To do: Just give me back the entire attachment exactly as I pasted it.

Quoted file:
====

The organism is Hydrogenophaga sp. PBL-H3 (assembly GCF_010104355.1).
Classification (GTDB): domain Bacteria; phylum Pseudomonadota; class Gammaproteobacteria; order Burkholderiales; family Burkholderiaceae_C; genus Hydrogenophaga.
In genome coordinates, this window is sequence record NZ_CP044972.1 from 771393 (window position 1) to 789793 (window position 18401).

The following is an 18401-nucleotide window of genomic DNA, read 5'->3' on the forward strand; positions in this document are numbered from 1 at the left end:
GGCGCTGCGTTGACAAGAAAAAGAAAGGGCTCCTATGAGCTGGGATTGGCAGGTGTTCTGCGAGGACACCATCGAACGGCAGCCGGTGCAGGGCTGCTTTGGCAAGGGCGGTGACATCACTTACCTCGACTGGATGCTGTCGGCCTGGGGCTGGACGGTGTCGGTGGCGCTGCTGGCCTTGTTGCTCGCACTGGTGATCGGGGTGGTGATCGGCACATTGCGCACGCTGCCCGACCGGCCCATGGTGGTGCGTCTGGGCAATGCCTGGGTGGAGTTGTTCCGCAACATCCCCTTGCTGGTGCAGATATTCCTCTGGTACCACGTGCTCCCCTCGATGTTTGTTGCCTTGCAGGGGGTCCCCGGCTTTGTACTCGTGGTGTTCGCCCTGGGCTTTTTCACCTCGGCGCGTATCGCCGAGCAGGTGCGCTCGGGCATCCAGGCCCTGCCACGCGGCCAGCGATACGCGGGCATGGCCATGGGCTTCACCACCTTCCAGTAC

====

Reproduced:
The organism is Hydrogenophaga sp. PBL-H3 (assembly GCF_010104355.1).
Classification (GTDB): domain Bacteria; phylum Pseudomonadota; class Gammaproteobacteria; order Burkholderiales; family Burkholderiaceae_C; genus Hydrogenophaga.
In genome coordinates, this window is sequence record NZ_CP044972.1 from 771393 (window position 1) to 789793 (window position 18401).

The following is an 18401-nucleotide window of genomic DNA, read 5'->3' on the forward strand; positions in this document are numbered from 1 at the left end:
GGCGCTGCGTTGACAAGAAAAAGAAAGGGCTCCTATGAGCTGGGATTGGCAGGTGTTCTGCGAGGACACCATCGAACGGCAGCCGGTGCAGGGCTGCTTTGGCAAGGGCGGTGACATCACTTACCTCGACTGGATGCTGTCGGCCTGGGGCTGGACGGTGTCGGTGGCGCTGCTGGCCTTGTTGCTCGCACTGGTGATCGGGGTGGTGATCGGCACATTGCGCACGCTGCCCGACCGGCCCATGGTGGTGCGTCTGGGCAATGCCTGGGTGGAGTTGTTCCGCAACATCCCCTTGCTGGTGCAGATATTCCTCTGGTACCACGTGCTCCCCTCGATGTTTGTTGCCTTGCAGGGGGTCCCCGGCTTTGTACTCGTGGTGTTCGCCCTGGGCTTTTTCACCTCGGCGCGTATCGCCGAGCAGGTGCGCTCGGGCATCCAGGCCCTGCCACGCGGCCAGCGATACGCGGGCATGGCCATGGGCTTCACCACCTTCCAGTAC